Discover Wedding Traditions and Their Backstories at Museum of Fine Arts
Something Old, Something New celebrates American wedding customs through history
Something Old, Something New: Wedding Fashions and Traditions, a Museum of Fine Arts exhibition celebrating the American wedding dress.
Sunday, Monday, and Wednesday, 10 am to 5 pm, Thursday and Friday, 10 am to 10 pm, through October 1. The museum is closed on Tuesday.
Museum of Fine Arts Boston, 465 Huntington Ave., Boston.
General admission is $27 for adults, $10 for youth aged 7 to 17, and free for children 6 and under. BU students with a valid University ID have free admission to the museum. Entry to Something Old, Something New is included in the price of admission.
Why should I go?
Recognized and beloved throughout the United States, the traditional white wedding forms the basis of the Museum of Fine Arts new exhibition, Something Old, Something New: Wedding Fashions and Traditions. The exhibition revisits the fundamental aspects of the white wedding through fashion, jewelry, photography, and more.
For its hefty promise to both celebrate and interrogate traditional American wedding customs, Something Old, Something New is a surprisingly intimate exhibition: four contrasting wedding dresses by prominent American and Canadian designers stand in the center of the Edward and Nancy Roberts Family Gallery. Fun, flashy and distinctly flapper-like, Bob Mackie’s 1980s dress screams his name from a mile away. The American designer dressed icons such as Cher, Liza Minnelli, and Diana Ross, and his wedding creation oozes Hollywood flair.
On the other hand, George Beene’s 2002 creation, which stands right next to Mackie’s, looks like an elegant smock. Beene’s dress may not represent the typical 2000s-era bride, but certainly reflects the artistic restraint of a designer who dressed Nancy Reagan and Pat Nixon.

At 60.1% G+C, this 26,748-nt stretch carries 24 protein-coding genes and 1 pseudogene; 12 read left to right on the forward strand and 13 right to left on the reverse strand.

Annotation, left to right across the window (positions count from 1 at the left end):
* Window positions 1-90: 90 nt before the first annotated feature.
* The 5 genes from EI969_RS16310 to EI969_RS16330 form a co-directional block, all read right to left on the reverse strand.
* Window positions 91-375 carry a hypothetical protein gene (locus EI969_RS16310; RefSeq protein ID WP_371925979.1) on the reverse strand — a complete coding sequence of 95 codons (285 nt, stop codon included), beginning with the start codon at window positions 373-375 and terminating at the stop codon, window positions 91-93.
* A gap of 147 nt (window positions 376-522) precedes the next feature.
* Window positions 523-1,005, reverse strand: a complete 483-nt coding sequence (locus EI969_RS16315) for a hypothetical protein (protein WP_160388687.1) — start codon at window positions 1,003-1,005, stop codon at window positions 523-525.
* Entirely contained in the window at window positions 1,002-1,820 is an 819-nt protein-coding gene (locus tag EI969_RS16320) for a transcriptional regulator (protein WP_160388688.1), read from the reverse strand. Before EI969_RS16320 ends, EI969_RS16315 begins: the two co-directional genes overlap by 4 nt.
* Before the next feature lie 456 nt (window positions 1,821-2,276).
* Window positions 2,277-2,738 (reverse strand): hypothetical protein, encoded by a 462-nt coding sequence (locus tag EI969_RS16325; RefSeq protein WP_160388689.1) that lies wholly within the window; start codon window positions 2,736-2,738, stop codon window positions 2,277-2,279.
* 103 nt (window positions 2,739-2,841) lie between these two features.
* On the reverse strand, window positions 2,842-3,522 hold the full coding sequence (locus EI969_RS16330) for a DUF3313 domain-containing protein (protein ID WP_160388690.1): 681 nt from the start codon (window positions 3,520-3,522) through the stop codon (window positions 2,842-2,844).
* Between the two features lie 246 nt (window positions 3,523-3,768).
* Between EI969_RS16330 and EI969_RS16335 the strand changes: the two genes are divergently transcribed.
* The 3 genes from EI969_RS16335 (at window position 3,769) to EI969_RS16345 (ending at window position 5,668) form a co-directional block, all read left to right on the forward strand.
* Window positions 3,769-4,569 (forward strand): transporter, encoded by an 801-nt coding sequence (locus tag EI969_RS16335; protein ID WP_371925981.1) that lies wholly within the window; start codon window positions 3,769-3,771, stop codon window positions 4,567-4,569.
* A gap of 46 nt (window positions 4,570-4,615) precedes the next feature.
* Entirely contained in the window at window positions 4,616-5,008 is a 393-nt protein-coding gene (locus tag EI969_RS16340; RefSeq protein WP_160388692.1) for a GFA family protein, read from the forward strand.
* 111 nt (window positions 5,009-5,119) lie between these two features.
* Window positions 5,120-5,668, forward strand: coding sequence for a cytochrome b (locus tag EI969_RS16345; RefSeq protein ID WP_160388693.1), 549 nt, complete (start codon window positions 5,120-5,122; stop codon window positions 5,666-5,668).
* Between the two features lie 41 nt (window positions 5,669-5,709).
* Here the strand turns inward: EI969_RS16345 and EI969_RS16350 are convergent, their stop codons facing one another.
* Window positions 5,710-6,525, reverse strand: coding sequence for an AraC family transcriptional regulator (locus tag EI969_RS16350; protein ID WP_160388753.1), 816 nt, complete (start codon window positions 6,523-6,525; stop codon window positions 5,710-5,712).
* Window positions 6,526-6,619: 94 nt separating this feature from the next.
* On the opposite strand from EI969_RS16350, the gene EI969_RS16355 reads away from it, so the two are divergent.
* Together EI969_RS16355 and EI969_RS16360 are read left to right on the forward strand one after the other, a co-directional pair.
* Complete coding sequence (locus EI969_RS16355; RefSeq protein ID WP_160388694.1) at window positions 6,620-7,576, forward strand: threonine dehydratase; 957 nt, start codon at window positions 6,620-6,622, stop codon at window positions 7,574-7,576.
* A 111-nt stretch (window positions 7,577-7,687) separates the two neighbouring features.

Behind these opposites, two dresses represent the work of Arnold Scaasi and Priscilla of Boston. Take some time to read the latter’s description: Priscilla of Boston, a high-end bridal boutique, opened for business in 1945 on Newbury Street and dressed Grace Kelly’s bridesmaids. The iconic boutique closed its doors on New Year’s Eve 2011.
As visitors peruse the wall of wedding jewelry, classic wedding songs, like Etta James’ “At Last,” play in the background. A stunning Coburg eagle brooch made of turquoise, gold, and diamonds demonstrates the “something blue” tradition. Queen Victoria gifted one of these brooches—designed by her husband-to-be, Prince Albert—to each of her 12 train bearers on her wedding day.
There’s also a wedding ring designed by Paul Revere—one of many pieces by the Revolutionary War hero in the MFA’s collection—who was an accomplished silversmith and engraver in 18th-century Boston.
The exhibition moves on to reveal more private bridal pieces: an 1839 corset, exquisite in its intricate quilting, still holds traces of the designer’s signature on the front. The brassiere next to it demonstrates the heavy fabric and boning characteristic of vintage undergarments.
If intimate garments make you blush, turn to the 1889 wedding dress nearby. Its high neck and full sleeves plunge visitors into the moral, modest Edwardian era, while the faded, yet eye-catching pale pink fabric speaks to decades of history.
The exhibition ends with a wall of wedding photographs representing American brides across various cultures and time periods. Next to it, visitors can write their favorite wedding song on a notecard and hang it on a billboard.
For the tough art critic or museum-goer with eyes tired from endless galleries, Something Old, Something New could seem underwhelming. There’s no sweeping lineup of chronologically ordered dresses, no documentary playing in a separate room, and certainly no austere art museum silence.
Still, the exhibition has a way of provoking true sentimentality in its visitors, particularly those who have experienced the magic of a wedding coming together. So, embrace the schmaltzy wedding playlist, pore over the descriptions, and devote some extra time to this MFA basement room. As James croons “At Last” in your ear, you may just discover what makes matrimony so endlessly fascinating.